He argues, “for an authentic code switching that involves valuing oneself and one 's culture while appreciating and understanding the codes of other cultures. It involves fluidly navigating multiple spaces and, in the process, creating new codes that embrace a more hybridized identity” (Emdin 178). To gain a hybrid identity, students obviously must obtain knowledge of other cultures. A great place for this would be in a class of immigrants from all over different parts of the world. All of the students taking the Basic English course with Mrs. Hamma are learning how to understand and appreciate others cultures.
However, there are some obvious reasons why pronunciation is not often taught in the classroom. The reasons include lack of class time or general uncertainty of teachers’ own pronunciation skills. Students find difficulty in learning and differentiating between British English (RP) and American English (GA). They find themselves unfamiliar with or indifferent to the kind of English they would like to acquire. When introduced to both kinds of English, students perceive British English as formal and conservative.
Meredith Broussard explains how standardized testing does not prove a child’s general knowledge nor creative in-depth thinking by stating, “Standardized tests are not based on general knowledge... they are based on specific knowledge contained in specific sets of books: the textbooks created by the test makers” (Broussard). Miner also states that standardized testing, “... leads to a dumbed-down curriculum that values rote memorization over in-depth thinking, exacerbates inequities for low-income students and students of color, and undermines true accountability among schools, parents, and community” (Miner). The assessment of a child should encourage a child to want to learn for the sake of learning. Alternative assessments could address a child’s development and learning process. These evaluations can determine why children are more likely to read behind grade level, instead of highlighting their inabilities.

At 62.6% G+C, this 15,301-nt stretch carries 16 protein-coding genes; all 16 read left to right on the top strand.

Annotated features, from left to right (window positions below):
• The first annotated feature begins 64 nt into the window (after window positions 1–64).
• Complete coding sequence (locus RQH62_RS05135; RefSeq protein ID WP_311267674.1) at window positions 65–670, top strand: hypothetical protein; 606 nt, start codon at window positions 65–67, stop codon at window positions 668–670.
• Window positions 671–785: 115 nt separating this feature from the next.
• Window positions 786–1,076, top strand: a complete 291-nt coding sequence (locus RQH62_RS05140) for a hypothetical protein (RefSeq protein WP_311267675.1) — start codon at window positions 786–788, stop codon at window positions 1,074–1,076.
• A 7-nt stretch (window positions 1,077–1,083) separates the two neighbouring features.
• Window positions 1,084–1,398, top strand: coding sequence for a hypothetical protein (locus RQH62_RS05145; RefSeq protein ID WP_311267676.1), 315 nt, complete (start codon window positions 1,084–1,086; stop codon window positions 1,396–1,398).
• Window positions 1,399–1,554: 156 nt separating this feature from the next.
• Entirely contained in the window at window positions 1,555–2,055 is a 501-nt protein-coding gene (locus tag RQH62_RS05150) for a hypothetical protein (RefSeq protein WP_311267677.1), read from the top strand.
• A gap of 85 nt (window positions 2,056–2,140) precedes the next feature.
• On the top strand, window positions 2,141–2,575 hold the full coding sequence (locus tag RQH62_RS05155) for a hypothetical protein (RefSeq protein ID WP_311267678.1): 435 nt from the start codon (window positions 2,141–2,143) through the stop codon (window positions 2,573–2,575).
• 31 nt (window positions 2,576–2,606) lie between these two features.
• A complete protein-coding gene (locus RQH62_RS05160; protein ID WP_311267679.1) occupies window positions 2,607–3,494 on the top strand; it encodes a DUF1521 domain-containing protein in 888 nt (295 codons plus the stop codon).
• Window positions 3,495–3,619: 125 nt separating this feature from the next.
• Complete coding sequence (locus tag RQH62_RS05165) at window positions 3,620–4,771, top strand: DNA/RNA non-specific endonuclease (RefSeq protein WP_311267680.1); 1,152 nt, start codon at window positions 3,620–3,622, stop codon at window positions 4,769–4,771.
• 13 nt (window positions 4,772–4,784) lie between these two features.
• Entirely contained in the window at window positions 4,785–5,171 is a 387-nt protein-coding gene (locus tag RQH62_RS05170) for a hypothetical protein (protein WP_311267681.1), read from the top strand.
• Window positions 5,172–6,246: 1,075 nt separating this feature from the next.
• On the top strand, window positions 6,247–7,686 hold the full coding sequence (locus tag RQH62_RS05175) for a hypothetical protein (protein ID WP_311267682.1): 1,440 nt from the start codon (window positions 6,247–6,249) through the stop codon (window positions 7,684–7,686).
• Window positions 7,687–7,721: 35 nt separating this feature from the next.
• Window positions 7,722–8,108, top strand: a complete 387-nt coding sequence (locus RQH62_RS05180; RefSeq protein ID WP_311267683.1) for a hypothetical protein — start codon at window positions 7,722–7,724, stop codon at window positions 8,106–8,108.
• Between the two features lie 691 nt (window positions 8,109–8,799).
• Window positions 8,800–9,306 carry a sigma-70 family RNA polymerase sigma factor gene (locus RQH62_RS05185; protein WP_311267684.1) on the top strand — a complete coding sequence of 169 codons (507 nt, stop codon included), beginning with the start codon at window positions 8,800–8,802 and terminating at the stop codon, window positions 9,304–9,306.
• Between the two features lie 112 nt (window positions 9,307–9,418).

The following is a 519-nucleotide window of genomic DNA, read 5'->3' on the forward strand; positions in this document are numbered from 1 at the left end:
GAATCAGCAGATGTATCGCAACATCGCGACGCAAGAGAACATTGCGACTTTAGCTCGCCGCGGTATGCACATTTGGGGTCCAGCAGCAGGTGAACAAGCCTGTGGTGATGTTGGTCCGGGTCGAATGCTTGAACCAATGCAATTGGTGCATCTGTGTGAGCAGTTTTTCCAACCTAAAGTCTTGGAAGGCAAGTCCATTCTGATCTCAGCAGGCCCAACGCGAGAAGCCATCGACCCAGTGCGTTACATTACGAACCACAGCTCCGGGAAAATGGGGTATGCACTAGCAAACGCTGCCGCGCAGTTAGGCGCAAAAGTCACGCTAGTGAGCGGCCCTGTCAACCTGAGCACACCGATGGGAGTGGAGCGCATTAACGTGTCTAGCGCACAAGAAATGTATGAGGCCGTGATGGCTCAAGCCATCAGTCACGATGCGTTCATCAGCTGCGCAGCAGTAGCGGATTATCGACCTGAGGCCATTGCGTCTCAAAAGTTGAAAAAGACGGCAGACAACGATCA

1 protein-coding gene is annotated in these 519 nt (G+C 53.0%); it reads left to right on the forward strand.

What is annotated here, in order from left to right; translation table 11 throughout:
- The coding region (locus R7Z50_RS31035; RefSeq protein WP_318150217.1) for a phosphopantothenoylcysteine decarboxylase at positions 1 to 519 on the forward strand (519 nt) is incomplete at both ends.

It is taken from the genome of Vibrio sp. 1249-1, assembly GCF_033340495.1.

What they do not know is the work that this bilingual student had to accomplish in order to become knowledgeable in the English language. Bilingual teacher preparation comes to be judged because bilingual students are not reaching the academic progress hoped. According to Walqui & Van Lier (2010), there is no perfect person neither in English or Spanish who could be perfect in both languages. This idea refers to the ability to think, read, write, and speak without issue in both languages. An individual always requires the use of their first language to make a connection and then to process the second language.
Only focusing on math, reading, and writing will not help students in their future lives, yes they are helpful things to have a knowledge of, but they are not the only things students need to have knowledge of in order to succeed. Also Teaching students to be good test takers does not help them to be prepared for adult life. ("Standardized Tests - ProCon.org." ProConorg Headlines. N.p., n.d.